Tonight I had to swing by the pharmacy to pick up a prescription, there was a problem with the insurance so I had to sit for 25 minutes to wait for it to be corrected. It seemed like a regular Tuesday night, and I spent about 10 minutes meandering around the store, decided I didn’t need to buy anything (and since I am trying not to spend money on things I don’t need or *really* want) I decided to sit in one of the more comfortable chairs and read a magazine.
It was about 8pm and the pharmacy was set to close at 9pm, which I guess meant rush hour–all the people racing in to fill their medications before the end of the night. Despite there “stand back for privacy” line, I could hear every conversation from my little vantage point to the left of the counter. As I sat there for about 20 more minutes (largely waiting for the line than to pick up my order since it was filled pretty quickly) I was amazed by what I witnessed.
I counted 12 different patrons. The smallest number of medications for any patron was 3. The largest number was 9. On average it seemed like people were picking up 5 medicines. No one wanted “counseling” from the pharmacist as almost all the patrons were picking up medicine that they took before. This got me thinking a lot about my medication and medication in general. How medicated is America? How about the world? Most of the older people I know closely take a whole cocktail of pills daily. Is that characteristic of other people? I wish I had more time to do research on this topic as it is fascinating how many pills people take on a regular basis.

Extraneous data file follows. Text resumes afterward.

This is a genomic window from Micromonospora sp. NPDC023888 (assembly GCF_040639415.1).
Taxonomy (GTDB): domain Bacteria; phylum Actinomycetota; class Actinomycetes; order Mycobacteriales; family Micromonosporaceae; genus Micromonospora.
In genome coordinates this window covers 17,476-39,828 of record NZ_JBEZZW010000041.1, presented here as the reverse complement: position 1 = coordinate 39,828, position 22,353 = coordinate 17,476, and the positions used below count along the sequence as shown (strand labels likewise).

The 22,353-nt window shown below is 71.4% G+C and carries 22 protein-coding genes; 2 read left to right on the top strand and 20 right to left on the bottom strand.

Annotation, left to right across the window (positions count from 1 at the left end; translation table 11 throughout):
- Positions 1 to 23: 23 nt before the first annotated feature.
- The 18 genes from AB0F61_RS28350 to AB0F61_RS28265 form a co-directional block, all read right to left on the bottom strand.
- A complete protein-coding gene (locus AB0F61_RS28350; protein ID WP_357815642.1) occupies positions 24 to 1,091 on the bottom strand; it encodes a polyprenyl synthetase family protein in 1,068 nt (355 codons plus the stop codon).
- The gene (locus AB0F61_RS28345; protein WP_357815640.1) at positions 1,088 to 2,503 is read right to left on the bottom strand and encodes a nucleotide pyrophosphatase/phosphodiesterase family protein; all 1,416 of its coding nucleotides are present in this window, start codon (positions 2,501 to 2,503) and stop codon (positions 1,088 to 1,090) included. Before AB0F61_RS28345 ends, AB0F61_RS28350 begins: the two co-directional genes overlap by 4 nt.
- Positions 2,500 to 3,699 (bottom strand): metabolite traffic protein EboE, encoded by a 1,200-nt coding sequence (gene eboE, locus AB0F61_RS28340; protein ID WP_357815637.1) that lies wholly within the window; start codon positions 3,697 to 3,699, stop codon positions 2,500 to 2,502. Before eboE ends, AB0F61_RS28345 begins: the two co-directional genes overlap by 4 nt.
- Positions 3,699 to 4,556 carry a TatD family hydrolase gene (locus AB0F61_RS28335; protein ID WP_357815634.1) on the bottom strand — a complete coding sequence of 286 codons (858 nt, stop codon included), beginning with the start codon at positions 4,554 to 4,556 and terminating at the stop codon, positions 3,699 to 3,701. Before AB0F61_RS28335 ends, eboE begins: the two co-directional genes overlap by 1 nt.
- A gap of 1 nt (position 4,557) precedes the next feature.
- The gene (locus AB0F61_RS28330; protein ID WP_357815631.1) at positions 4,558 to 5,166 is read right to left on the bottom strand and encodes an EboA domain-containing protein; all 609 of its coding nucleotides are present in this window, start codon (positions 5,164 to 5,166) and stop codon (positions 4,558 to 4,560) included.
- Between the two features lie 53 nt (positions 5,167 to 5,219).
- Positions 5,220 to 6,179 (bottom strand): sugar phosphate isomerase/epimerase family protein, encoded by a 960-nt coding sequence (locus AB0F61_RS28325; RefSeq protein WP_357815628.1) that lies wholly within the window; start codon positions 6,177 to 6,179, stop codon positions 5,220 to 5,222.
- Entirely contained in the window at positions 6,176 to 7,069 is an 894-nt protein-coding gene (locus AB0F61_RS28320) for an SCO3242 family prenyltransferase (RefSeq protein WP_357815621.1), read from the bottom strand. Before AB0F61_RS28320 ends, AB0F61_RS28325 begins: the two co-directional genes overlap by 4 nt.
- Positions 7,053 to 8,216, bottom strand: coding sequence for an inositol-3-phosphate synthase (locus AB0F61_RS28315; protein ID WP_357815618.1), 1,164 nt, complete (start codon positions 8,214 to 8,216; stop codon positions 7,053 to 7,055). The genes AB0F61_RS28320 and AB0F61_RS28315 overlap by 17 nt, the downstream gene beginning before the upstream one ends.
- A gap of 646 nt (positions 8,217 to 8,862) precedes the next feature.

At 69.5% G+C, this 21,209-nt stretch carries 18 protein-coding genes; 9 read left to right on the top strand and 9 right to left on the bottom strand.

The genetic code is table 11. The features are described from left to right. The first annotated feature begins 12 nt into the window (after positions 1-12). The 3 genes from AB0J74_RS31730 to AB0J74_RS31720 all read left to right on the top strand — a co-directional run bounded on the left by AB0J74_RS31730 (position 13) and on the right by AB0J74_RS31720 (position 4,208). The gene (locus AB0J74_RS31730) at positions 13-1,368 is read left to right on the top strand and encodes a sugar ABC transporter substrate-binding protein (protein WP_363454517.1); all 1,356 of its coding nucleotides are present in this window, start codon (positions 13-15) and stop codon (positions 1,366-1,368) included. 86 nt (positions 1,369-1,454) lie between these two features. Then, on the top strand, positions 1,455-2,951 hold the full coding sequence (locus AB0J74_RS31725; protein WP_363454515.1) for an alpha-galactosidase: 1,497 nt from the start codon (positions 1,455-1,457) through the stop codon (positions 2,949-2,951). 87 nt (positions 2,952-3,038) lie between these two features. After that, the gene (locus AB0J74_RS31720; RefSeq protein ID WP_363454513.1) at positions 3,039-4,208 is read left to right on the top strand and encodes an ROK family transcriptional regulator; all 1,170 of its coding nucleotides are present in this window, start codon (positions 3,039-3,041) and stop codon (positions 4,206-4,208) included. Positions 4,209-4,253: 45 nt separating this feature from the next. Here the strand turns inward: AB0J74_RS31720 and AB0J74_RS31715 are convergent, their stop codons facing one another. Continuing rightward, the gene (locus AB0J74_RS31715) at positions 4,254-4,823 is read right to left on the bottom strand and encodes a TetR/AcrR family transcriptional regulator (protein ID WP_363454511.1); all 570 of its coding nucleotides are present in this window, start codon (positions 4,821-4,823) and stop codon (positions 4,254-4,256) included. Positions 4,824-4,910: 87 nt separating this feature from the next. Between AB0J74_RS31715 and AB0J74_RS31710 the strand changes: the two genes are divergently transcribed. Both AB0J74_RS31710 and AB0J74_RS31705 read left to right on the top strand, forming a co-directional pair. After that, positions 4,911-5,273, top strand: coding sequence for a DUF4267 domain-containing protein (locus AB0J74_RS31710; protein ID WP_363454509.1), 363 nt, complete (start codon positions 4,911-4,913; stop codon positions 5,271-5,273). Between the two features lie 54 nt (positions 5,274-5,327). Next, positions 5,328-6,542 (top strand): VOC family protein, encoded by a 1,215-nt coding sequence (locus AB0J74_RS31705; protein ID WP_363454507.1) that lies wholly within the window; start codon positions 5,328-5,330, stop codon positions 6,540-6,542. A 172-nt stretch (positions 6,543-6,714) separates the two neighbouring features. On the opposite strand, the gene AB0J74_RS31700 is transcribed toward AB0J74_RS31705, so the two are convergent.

There are plenty of studies on how taking too much medicine is bad for our health (makes diseases resistant, etc) but what about all of the other medications? How can that be good for people’s well being if they are all on a bunch of pills all the time? And how frequent is it–how many people are taking 1, 2, 3, or more medications? From my night of observation at the pharmacy it sure seems like something someone should be thinking about.